By OGJ editors
HOUSTON, June 21 -- Energy futures prices increased Thursday as concerns over renewed violence in the Middle East outstripped news that Norway and Russia plan to abandon curbs on oil production and exports in the second half of this year.
In a statement to Congress, officials of the American Petroleum Institute said the US needs to increase both domestic and international sources of oil and natural gas to bolster energy security and to keep its economy growing. API said US petroleum companies will need to invest $1 trillion in the next 10 years to find and produce necessary new supplies of oil and gas.
The industry group urged enactment of energy legislation as an important step towards achieving those goals.
Meanwhile, Shell UK Exploration & Production reported its average daily crude production from the North Sea is expected to fall by 20,000 b/d in July from an anticipated average of 350,000 b/d in June. For the last 12 months through May, that production has averaged 367,000 b/d, officials said.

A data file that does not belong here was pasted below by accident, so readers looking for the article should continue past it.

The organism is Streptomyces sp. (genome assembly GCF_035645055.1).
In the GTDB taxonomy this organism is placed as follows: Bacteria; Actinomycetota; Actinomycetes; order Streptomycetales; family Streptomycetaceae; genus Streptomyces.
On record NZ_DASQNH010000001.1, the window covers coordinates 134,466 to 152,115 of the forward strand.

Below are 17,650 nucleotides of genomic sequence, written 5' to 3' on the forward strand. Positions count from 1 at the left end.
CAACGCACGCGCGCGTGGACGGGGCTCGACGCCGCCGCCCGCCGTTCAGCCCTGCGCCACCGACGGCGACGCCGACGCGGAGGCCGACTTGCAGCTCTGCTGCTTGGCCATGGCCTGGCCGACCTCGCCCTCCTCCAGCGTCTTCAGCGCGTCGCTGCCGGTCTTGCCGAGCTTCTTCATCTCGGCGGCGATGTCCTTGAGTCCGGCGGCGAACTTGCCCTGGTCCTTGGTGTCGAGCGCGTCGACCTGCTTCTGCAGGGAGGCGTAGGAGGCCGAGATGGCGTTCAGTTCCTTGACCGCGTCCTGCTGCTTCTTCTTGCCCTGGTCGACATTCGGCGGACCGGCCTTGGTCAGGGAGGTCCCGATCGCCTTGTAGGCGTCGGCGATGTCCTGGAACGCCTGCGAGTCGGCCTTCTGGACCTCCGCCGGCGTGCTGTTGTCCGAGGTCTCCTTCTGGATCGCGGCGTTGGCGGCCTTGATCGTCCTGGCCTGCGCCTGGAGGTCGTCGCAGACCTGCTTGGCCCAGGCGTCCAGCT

The July contract for benchmark US light, sweet crude gained 29¢ to $25.60/bbl Thursday on the New York Mercantile Exchange, while the August contract added 37¢ to $25.95/bbl. In after-hours electronic trading, the August contract increased to $26.07, while the September contact advanced to $25.99/bbl.
Heating oil for July delivery increased 0.79¢ to 66.03¢/gal on NYMEX. Unleaded gasoline for the same month edged up 0.12¢ to 76.96¢/gal.
However, the July natural gas contract dropped 9.4¢ to $3.22/Mcf after the US Energy Information Administration on Wednesday revised US gas storage numbers back to November.
In London, the August contract for North Sea Brent jumped 52¢ to $25.07/bbl on the International Petroleum Exchange. The July natural gas contract also gained 1.7¢ to the equivalent of $1.81/Mcf on IPE.
The average price for the Organization of Petroleum Exporting Countries' basket of seven benchmark crudes gained 16¢ to $23.97/bbl Thursday.